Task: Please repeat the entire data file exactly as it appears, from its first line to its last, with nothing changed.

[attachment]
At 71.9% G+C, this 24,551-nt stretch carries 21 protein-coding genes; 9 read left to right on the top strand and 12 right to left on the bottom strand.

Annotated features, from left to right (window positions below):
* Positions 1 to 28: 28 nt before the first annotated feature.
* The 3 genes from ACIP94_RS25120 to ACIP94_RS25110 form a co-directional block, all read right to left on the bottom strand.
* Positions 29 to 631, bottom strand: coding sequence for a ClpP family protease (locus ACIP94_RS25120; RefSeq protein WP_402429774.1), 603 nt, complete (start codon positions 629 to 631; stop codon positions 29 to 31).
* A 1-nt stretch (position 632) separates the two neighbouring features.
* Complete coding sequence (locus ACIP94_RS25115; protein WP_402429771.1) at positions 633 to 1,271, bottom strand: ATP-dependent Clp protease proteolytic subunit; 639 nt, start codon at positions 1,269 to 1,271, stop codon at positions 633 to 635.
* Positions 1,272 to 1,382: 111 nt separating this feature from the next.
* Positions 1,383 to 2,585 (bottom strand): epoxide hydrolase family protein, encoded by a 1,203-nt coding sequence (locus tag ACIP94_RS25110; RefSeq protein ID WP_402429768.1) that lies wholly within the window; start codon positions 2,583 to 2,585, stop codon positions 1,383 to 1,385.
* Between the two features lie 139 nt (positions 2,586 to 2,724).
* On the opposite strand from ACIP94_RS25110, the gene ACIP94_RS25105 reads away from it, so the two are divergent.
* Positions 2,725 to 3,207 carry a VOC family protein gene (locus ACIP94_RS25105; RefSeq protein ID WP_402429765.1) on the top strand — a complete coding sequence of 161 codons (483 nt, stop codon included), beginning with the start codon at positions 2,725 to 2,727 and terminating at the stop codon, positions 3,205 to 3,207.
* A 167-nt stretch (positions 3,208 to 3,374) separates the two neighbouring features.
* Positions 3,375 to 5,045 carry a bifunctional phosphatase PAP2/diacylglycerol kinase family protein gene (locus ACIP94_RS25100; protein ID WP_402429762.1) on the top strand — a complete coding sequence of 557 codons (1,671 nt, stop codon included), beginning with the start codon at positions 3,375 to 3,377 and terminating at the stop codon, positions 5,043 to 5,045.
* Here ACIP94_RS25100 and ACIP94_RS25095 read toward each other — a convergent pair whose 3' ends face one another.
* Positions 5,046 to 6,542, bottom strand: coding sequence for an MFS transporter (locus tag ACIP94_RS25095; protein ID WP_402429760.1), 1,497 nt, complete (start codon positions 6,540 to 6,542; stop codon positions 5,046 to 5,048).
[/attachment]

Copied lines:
At 71.9% G+C, this 24,551-nt stretch carries 21 protein-coding genes; 9 read left to right on the top strand and 12 right to left on the bottom strand.

Annotated features, from left to right (window positions below):
* Positions 1 to 28: 28 nt before the first annotated feature.
* The 3 genes from ACIP94_RS25120 to ACIP94_RS25110 form a co-directional block, all read right to left on the bottom strand.
* Positions 29 to 631, bottom strand: coding sequence for a ClpP family protease (locus ACIP94_RS25120; RefSeq protein WP_402429774.1), 603 nt, complete (start codon positions 629 to 631; stop codon positions 29 to 31).
* A 1-nt stretch (position 632) separates the two neighbouring features.
* Complete coding sequence (locus ACIP94_RS25115; protein WP_402429771.1) at positions 633 to 1,271, bottom strand: ATP-dependent Clp protease proteolytic subunit; 639 nt, start codon at positions 1,269 to 1,271, stop codon at positions 633 to 635.
* Positions 1,272 to 1,382: 111 nt separating this feature from the next.
* Positions 1,383 to 2,585 (bottom strand): epoxide hydrolase family protein, encoded by a 1,203-nt coding sequence (locus tag ACIP94_RS25110; RefSeq protein ID WP_402429768.1) that lies wholly within the window; start codon positions 2,583 to 2,585, stop codon positions 1,383 to 1,385.
* Between the two features lie 139 nt (positions 2,586 to 2,724).
* On the opposite strand from ACIP94_RS25110, the gene ACIP94_RS25105 reads away from it, so the two are divergent.
* Positions 2,725 to 3,207 carry a VOC family protein gene (locus ACIP94_RS25105; RefSeq protein ID WP_402429765.1) on the top strand — a complete coding sequence of 161 codons (483 nt, stop codon included), beginning with the start codon at positions 2,725 to 2,727 and terminating at the stop codon, positions 3,205 to 3,207.
* A 167-nt stretch (positions 3,208 to 3,374) separates the two neighbouring features.
* Positions 3,375 to 5,045 carry a bifunctional phosphatase PAP2/diacylglycerol kinase family protein gene (locus ACIP94_RS25100; protein ID WP_402429762.1) on the top strand — a complete coding sequence of 557 codons (1,671 nt, stop codon included), beginning with the start codon at positions 3,375 to 3,377 and terminating at the stop codon, positions 5,043 to 5,045.
* Here ACIP94_RS25100 and ACIP94_RS25095 read toward each other — a convergent pair whose 3' ends face one another.
* Positions 5,046 to 6,542, bottom strand: coding sequence for an MFS transporter (locus tag ACIP94_RS25095; protein ID WP_402429760.1), 1,497 nt, complete (start codon positions 6,540 to 6,542; stop codon positions 5,046 to 5,048).